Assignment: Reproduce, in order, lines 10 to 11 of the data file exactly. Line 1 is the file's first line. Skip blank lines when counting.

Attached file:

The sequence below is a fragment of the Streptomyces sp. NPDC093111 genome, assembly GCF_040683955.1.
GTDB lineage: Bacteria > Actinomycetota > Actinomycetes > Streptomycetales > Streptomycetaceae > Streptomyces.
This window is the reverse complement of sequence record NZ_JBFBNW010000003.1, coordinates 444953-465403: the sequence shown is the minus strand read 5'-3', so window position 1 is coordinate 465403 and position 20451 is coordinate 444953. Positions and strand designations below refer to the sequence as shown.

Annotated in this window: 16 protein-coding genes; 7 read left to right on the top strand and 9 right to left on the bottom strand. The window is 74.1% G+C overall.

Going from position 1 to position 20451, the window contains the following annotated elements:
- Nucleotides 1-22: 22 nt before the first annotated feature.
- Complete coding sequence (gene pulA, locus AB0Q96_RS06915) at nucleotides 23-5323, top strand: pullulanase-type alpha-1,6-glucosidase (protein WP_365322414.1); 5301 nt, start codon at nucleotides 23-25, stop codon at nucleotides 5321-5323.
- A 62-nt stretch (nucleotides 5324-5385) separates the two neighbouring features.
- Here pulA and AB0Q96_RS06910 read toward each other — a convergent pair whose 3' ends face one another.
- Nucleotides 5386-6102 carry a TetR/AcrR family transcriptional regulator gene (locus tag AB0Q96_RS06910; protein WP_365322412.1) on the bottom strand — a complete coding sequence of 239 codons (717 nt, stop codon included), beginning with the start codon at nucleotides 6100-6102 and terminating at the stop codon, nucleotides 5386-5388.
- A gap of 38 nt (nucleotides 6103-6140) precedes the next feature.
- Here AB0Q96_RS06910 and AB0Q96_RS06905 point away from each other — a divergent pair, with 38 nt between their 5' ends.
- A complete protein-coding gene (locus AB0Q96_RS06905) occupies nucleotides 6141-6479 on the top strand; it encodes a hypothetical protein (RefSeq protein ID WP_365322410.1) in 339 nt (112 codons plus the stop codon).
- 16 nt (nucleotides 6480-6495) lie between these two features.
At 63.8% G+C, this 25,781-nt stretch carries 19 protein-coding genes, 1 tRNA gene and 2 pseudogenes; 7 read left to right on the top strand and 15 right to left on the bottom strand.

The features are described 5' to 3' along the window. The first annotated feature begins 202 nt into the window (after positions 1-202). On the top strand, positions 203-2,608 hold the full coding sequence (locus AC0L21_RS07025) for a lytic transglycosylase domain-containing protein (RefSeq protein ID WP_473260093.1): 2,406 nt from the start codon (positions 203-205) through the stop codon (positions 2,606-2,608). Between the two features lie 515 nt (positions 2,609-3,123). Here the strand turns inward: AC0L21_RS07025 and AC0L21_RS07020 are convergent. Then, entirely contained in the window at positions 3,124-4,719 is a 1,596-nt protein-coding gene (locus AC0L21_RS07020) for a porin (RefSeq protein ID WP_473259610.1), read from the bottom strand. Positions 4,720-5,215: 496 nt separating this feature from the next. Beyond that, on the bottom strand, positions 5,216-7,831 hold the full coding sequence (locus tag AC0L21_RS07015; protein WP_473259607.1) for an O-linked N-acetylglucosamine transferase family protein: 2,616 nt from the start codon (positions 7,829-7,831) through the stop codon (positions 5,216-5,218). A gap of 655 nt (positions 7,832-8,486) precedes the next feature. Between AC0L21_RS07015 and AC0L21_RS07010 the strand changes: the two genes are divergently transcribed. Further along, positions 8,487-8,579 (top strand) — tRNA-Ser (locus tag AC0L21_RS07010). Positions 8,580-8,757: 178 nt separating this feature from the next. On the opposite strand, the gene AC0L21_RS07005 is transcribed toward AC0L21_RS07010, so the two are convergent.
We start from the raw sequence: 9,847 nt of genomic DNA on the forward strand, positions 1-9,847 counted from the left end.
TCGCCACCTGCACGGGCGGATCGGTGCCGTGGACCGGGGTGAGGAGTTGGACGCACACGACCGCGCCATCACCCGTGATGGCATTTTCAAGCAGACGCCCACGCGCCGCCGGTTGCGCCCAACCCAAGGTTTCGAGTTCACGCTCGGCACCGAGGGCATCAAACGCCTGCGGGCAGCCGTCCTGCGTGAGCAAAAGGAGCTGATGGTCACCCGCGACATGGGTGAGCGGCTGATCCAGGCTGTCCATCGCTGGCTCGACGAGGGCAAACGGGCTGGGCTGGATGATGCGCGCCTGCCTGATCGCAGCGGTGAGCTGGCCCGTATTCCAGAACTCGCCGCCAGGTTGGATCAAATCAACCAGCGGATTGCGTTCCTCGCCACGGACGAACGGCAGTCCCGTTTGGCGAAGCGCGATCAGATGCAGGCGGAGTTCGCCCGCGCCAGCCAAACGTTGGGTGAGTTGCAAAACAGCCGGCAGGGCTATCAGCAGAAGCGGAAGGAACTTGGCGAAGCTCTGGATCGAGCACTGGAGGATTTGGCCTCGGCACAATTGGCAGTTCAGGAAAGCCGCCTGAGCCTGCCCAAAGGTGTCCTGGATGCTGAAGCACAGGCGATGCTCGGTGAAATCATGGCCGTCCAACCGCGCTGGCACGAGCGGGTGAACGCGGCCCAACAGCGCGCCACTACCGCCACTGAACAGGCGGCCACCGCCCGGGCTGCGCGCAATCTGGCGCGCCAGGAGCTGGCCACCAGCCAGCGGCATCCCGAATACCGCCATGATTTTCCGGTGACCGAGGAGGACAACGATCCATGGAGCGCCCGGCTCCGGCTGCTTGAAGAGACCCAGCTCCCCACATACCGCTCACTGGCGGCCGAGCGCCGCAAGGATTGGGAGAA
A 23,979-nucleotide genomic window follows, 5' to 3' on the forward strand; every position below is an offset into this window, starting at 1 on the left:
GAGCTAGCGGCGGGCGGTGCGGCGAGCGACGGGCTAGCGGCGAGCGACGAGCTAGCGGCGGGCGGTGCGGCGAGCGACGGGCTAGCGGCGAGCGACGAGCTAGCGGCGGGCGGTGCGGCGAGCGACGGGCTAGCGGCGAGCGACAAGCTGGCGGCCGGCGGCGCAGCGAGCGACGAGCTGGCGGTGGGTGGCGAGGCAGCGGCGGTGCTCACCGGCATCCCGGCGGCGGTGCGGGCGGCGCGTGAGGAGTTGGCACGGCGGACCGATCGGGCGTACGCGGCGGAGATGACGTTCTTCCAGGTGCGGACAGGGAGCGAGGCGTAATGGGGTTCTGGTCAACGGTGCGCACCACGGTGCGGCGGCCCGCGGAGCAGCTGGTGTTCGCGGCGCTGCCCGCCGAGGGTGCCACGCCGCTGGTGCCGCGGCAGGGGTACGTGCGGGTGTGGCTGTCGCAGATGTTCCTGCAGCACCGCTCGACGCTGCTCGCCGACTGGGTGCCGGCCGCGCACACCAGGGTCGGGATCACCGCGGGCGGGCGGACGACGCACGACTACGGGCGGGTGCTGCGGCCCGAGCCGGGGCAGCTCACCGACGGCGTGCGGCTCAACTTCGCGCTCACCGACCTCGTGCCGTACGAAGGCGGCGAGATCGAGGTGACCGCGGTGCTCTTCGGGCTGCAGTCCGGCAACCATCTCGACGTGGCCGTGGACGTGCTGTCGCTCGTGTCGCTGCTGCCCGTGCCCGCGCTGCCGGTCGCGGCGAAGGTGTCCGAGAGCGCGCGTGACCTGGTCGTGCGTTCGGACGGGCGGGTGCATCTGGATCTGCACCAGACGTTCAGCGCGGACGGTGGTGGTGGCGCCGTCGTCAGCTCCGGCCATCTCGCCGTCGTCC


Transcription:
- Nucleotides 5386-6102 carry a TetR/AcrR family transcriptional regulator gene (locus tag AB0Q96_RS06910; protein WP_365322412.1) on the bottom strand — a complete coding sequence of 239 codons (717 nt, stop codon included), beginning with the start codon at nucleotides 6100-6102 and terminating at the stop codon, nucleotides 5386-5388.
- A gap of 38 nt (nucleotides 6103-6140) precedes the next feature.